Amidst rapid digitization of the world, central banks are making efforts to keep pace. Nevertheless, while Asian countries such as China have been actively developing its Central BankDigital Currencies, Europe has been cautiously exploring it. But now it seems the continent will see its first CBDC as soon as this week.
The first country to start actually trialling a Central Bank Digital Currency is Lithuania. The currency called LBCOIN will be released to test the general potential of implementation of a state-backed digital currency in everyday life. The pre-sale is going to start this week, LBCOIN will be sold in packs of six. The initial aim of this release is to check how the digital currency can be used and applied for various purposes. Such an experiment will reveal the entire potential of CBDC.
If successful, LBCOIN might trigger other countries to delve into the actual development of their own digital currencies, as many of them have been only studying the technology. According to coinidol.com, a world blockchain news outlet, around 46 central banks worldwide have been exploring CBDC, however, only a few of them have been looking to actually issue their own coin. The release by Lithuania might actually change the situation.
By launching its own CBDC, Lithuania is getting a chance to strengthen its position in the tech field. In fact, it has demonstrated a friendly attitude to innovations before.
Thus, the Bank of Lithuania rolled out a blockchain and distributed ledger technology (DLT) sandbox dubbed LBChain project, for the non-financial industry. The platform allows participants to make DLT-steered research, develop DLT-based services and then test the successful innovations in commercial banks as well as other financial institutions.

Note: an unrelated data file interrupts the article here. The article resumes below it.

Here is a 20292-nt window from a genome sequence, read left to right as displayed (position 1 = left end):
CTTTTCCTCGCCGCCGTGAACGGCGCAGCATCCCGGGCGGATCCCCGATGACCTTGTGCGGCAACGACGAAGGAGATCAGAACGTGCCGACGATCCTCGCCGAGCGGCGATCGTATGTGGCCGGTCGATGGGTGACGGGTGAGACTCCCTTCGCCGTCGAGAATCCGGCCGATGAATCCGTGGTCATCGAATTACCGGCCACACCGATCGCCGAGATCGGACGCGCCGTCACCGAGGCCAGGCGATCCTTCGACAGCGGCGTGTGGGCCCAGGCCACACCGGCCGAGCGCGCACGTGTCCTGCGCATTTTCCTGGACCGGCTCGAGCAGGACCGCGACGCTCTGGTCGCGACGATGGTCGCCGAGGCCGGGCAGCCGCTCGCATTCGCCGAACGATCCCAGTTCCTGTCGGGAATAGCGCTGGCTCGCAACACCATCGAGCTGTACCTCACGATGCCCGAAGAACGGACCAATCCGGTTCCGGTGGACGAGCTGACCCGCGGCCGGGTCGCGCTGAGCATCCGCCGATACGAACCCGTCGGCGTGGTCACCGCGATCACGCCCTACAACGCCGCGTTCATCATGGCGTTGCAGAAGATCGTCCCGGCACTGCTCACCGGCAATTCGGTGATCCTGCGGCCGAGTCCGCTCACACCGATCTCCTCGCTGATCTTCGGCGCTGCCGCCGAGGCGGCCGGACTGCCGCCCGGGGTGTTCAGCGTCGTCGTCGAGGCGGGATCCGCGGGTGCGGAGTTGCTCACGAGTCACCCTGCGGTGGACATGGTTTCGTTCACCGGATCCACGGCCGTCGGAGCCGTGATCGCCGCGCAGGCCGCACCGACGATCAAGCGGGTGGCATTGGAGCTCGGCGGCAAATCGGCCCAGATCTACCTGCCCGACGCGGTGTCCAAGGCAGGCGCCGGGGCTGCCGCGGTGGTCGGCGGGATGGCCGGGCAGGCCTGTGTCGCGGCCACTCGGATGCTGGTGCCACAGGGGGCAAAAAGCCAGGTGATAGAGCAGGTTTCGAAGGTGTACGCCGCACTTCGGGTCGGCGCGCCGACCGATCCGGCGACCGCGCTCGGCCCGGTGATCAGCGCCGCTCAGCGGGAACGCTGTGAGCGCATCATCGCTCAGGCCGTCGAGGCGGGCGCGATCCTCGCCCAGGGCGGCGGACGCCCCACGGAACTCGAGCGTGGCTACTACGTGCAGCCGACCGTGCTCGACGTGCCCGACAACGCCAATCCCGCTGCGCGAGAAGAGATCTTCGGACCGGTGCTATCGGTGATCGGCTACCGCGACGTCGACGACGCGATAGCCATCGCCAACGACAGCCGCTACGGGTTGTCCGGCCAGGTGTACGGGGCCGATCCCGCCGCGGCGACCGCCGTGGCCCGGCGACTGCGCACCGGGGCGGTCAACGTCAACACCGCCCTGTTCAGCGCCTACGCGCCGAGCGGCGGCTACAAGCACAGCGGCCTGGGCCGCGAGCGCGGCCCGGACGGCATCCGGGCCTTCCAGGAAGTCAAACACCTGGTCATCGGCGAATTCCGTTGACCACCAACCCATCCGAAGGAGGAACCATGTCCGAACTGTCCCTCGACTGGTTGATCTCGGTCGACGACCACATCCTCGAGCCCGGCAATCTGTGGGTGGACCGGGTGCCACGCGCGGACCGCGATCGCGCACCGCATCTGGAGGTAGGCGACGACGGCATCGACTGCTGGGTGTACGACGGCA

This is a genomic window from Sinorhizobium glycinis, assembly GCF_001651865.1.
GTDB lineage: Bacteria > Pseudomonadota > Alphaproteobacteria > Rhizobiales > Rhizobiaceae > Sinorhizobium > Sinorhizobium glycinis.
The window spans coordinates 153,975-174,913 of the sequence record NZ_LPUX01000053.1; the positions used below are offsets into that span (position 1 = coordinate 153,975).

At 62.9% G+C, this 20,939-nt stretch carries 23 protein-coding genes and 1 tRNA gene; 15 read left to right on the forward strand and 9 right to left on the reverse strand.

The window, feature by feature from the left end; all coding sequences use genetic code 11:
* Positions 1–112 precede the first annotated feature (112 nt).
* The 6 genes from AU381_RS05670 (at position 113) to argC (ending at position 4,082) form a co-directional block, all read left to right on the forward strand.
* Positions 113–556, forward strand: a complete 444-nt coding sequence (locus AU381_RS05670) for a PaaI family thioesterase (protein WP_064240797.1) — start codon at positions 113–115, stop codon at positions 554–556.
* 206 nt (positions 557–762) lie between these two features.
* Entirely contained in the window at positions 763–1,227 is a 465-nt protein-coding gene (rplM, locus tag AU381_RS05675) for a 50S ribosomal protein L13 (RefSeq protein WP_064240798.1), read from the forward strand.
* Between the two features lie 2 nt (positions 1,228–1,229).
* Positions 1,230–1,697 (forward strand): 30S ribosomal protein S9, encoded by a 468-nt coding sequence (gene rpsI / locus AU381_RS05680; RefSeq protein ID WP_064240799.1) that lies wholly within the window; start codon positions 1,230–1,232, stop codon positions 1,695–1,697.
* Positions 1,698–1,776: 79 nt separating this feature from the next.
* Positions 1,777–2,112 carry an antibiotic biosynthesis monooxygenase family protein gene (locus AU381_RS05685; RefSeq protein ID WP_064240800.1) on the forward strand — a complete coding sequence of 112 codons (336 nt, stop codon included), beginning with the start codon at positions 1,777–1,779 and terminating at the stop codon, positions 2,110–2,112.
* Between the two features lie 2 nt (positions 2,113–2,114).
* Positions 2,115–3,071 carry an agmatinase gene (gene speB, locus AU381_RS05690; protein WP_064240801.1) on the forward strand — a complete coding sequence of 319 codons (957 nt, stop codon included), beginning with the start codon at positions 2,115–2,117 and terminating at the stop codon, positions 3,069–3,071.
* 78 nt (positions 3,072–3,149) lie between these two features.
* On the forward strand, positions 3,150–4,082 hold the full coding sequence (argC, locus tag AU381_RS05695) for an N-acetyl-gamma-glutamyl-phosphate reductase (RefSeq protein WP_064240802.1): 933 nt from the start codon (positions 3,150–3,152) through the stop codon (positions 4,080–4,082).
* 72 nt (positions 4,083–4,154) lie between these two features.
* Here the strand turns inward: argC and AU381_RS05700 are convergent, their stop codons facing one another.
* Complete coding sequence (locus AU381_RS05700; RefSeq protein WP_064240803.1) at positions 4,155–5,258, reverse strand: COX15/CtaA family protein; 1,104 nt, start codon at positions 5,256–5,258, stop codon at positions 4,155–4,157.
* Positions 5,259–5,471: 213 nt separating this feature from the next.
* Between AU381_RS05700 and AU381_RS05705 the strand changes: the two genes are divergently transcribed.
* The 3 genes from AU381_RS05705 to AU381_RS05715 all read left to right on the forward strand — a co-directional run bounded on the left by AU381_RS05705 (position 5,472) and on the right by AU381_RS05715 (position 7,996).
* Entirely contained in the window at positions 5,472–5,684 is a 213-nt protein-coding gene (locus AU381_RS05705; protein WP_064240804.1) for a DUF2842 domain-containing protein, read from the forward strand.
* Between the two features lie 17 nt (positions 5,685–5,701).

Now, after the launch of LBCOIN, the country might become a European tech hub, having outperformed Switzerland that is globally known as the Crypto Nation.
Meanwhile, other European countries have also shown interest to issue and circulate their state-backed virtual currencies. The Dutch Central Bank, for instance, announced in April that it would explore a CBDC dubbed digital euro. Several central banks from countries like France, Norway, Lichtenstein, Malta, Sweden, Australia, etc. are making a deep research on how best they can launch CBDC purposely for cross-bank transaction settlements.
However, as of now, most countries don’t go further than research, with only China and South Korea actually starting trials of their CBDCs. Chinese digital yuan is now being tested in four country’s regions including big international brands like McDonald’s. The Central Bank of Korea is now holding a 20-month trial of the digital won while revising the regulations before its full-scale launch.
In its turn, the launch of LBCOIN will allow deeper research into the potential of state-backed digital currency in practice, while making it possible to check whether it actually can compete with cryptocurrencies such as bitcoin.